The latest superworm malware, reported just this morning by The Register, threatens Mac OS, Windows, and VMware. It appears to have been discussed by both Symantec and Kaspersky Labs a month ago, but their report focused on its Mac attack capacities.
Are we entering a new age of superworms? Stuxnet and Flame, for example -- the exploits apparently sponsored by the US government, which were discovered when they escaped into the wild -- have been characterized as sophisticated varieties of worm malware. It's too early to speculate who might be responsible for the latest threat. They're calling it "Crisis."
The two distinguishing characteristics of "worm" malware are that it's an independent program (viruses infect existing programs) and that it can replicate to spread itself through networks and from device to device. The definition of a "superworm" is less clear, but they've been around a long time. Some analysts simply characterize them as worms that can patiently lie dormant, without causing damage or being discovered. Some superworms morph rapidly, making them hard to combat using AV software. Some report to botnets rather than a single server, making them harder to disable.
This latest lovely specimen, Crisis, presents itself as a Java flash player applet. Ingeniously, once opened, it can identify its host platform and execute the appropriate file to attack the specific OS. It then installs spyware and opens a backdoor, so that its operators have free access to the network. It's believed to be able to spread from Windows to VMware and Windows-powered mobile devices, including smartphones.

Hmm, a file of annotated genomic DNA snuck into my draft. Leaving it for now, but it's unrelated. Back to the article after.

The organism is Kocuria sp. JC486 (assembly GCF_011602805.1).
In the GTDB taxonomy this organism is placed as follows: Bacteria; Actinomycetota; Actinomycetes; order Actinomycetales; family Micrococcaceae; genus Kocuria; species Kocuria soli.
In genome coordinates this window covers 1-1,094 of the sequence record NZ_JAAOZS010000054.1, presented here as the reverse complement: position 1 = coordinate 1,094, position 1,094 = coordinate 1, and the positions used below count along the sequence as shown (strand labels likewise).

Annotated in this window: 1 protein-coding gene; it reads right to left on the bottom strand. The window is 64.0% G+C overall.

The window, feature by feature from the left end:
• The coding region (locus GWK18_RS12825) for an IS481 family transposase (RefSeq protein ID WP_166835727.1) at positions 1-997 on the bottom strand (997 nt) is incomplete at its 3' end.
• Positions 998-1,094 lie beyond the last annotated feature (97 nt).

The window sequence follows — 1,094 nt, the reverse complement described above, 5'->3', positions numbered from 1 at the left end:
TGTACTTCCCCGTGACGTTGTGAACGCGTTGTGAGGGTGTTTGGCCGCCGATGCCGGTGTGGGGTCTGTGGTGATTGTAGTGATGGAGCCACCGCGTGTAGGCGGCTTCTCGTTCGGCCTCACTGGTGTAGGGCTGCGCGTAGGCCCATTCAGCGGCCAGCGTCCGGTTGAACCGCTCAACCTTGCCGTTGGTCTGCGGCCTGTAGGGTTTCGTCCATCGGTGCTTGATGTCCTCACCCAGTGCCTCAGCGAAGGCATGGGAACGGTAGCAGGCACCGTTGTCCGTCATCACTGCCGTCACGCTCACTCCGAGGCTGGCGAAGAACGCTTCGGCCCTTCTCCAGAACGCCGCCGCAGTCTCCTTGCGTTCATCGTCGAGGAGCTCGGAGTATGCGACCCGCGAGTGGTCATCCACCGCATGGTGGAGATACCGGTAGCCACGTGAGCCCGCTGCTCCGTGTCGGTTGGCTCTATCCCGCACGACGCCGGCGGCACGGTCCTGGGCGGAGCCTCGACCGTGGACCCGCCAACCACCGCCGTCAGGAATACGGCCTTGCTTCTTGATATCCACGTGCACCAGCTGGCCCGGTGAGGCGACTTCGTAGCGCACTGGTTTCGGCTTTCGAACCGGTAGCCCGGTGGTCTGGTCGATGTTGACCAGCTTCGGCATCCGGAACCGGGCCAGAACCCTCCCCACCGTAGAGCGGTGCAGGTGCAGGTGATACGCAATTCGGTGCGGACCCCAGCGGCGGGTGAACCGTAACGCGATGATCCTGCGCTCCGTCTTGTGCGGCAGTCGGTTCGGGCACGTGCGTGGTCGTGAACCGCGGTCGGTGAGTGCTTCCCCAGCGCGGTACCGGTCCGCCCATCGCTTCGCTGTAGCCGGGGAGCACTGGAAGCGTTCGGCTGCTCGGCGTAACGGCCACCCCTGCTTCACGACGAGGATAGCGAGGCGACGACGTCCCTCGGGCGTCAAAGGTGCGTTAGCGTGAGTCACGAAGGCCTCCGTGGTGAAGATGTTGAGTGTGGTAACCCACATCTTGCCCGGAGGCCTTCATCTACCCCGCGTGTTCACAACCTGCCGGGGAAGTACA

Well might you shudder.
Is this another government-sponsored exploit, or is there a cybercrime objective (assuming they're different things)? Kaspersky Labs, of course, was at the forefront in uncovering Stuxnet and Flame, but this superworm seems to have become known to the security community at large at around the same time.
Also, why is it only now receiving wider publicity outside specialist security blogs? The first superworm capable of spreading to virtual machines is surely worth attention, but have relatively few users been affected?
As usual, questions outnumber answers, but we'll be keeping an eye on Crisis. Oh, and watching out for suspicious Java applets, too.
— Kim Davis , Community Editor, Internet Evolution